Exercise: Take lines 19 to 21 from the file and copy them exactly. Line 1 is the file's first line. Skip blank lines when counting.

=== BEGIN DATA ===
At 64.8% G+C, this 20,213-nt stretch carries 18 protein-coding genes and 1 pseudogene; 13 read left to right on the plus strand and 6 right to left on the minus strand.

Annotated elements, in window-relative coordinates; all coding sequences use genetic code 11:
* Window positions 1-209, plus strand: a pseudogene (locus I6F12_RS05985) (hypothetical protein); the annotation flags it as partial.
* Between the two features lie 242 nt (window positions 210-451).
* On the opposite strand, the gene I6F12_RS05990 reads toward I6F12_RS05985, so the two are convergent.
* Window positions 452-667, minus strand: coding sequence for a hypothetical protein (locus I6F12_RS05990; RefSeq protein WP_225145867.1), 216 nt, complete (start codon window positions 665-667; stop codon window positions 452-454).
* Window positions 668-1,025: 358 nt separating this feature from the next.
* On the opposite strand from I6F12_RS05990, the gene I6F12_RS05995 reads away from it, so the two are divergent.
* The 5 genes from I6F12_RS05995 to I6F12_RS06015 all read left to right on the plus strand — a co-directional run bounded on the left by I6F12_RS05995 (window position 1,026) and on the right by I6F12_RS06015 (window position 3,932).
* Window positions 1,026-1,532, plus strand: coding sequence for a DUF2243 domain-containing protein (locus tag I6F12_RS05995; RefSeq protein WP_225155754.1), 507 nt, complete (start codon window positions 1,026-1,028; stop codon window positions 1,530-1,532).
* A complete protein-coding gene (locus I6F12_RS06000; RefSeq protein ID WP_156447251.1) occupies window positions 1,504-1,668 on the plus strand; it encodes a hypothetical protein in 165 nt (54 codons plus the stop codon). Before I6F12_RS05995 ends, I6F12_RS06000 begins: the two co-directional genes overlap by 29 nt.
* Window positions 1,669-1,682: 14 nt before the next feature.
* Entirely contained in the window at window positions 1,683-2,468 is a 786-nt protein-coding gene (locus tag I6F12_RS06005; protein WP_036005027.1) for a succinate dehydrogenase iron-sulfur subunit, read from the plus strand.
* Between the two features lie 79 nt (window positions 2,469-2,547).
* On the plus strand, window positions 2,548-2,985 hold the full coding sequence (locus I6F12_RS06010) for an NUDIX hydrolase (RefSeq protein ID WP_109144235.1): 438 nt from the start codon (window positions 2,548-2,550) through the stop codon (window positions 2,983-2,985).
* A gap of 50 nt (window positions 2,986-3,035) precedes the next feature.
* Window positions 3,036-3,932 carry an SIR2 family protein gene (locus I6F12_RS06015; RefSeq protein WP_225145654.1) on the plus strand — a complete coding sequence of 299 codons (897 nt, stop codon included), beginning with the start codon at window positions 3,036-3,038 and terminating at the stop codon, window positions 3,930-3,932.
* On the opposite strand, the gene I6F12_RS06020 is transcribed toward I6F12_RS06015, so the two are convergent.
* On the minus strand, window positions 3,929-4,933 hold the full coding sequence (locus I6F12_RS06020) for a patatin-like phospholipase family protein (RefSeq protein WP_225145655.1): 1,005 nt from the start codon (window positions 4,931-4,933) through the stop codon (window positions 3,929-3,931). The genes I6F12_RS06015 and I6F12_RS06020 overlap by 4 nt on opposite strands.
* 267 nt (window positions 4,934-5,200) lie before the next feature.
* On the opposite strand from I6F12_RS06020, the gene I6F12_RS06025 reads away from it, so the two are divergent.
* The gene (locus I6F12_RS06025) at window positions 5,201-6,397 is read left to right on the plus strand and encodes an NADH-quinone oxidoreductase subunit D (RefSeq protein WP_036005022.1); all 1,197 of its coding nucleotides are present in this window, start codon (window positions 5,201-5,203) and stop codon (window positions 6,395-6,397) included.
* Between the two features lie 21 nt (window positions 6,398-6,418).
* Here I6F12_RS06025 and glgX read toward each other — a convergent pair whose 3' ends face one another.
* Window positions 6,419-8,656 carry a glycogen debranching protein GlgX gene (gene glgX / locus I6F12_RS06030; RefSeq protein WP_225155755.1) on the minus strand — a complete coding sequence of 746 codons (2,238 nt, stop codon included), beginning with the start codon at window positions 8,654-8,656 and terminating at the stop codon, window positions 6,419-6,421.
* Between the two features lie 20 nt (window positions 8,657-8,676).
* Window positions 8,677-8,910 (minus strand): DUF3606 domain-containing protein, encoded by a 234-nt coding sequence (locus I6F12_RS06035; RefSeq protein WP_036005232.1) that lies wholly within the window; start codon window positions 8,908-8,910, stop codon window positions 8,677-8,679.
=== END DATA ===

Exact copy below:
* On the minus strand, window positions 3,929-4,933 hold the full coding sequence (locus I6F12_RS06020) for a patatin-like phospholipase family protein (RefSeq protein WP_225145655.1): 1,005 nt from the start codon (window positions 4,931-4,933) through the stop codon (window positions 3,929-3,931). The genes I6F12_RS06015 and I6F12_RS06020 overlap by 4 nt on opposite strands.
* 267 nt (window positions 4,934-5,200) lie before the next feature.
* On the opposite strand from I6F12_RS06020, the gene I6F12_RS06025 reads away from it, so the two are divergent.